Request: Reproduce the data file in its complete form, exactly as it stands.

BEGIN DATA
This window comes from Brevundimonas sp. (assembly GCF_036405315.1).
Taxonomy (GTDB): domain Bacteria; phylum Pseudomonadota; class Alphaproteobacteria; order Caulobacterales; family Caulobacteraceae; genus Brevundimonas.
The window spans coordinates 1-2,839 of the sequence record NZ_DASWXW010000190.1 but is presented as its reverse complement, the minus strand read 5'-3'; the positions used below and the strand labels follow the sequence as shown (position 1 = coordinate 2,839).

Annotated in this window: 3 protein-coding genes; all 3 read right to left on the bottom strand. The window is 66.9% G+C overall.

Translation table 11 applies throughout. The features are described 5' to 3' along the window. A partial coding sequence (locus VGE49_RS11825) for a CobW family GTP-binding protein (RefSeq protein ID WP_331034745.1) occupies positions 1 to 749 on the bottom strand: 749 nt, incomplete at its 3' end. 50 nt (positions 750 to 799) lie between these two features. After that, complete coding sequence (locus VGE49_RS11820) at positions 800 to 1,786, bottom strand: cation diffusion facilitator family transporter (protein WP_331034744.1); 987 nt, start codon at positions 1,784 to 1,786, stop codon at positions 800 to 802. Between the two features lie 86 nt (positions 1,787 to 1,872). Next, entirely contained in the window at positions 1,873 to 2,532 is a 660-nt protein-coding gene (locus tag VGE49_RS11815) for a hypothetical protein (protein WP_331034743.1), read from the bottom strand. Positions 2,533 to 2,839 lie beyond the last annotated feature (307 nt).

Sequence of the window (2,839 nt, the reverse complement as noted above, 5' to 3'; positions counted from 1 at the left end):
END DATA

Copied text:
This window comes from Brevundimonas sp. (assembly GCF_036405315.1).
Taxonomy (GTDB): domain Bacteria; phylum Pseudomonadota; class Alphaproteobacteria; order Caulobacterales; family Caulobacteraceae; genus Brevundimonas.
The window spans coordinates 1-2,839 of the sequence record NZ_DASWXW010000190.1 but is presented as its reverse complement, the minus strand read 5'-3'; the positions used below and the strand labels follow the sequence as shown (position 1 = coordinate 2,839).

Annotated in this window: 3 protein-coding genes; all 3 read right to left on the bottom strand. The window is 66.9% G+C overall.

Translation table 11 applies throughout. The features are described 5' to 3' along the window. A partial coding sequence (locus VGE49_RS11825) for a CobW family GTP-binding protein (RefSeq protein ID WP_331034745.1) occupies positions 1 to 749 on the bottom strand: 749 nt, incomplete at its 3' end. 50 nt (positions 750 to 799) lie between these two features. After that, complete coding sequence (locus VGE49_RS11820) at positions 800 to 1,786, bottom strand: cation diffusion facilitator family transporter (protein WP_331034744.1); 987 nt, start codon at positions 1,784 to 1,786, stop codon at positions 800 to 802. Between the two features lie 86 nt (positions 1,787 to 1,872). Next, entirely contained in the window at positions 1,873 to 2,532 is a 660-nt protein-coding gene (locus tag VGE49_RS11815) for a hypothetical protein (protein WP_331034743.1), read from the bottom strand. Positions 2,533 to 2,839 lie beyond the last annotated feature (307 nt).

Sequence of the window (2,839 nt, the reverse complement as noted above, 5' to 3'; positions counted from 1 at the left end):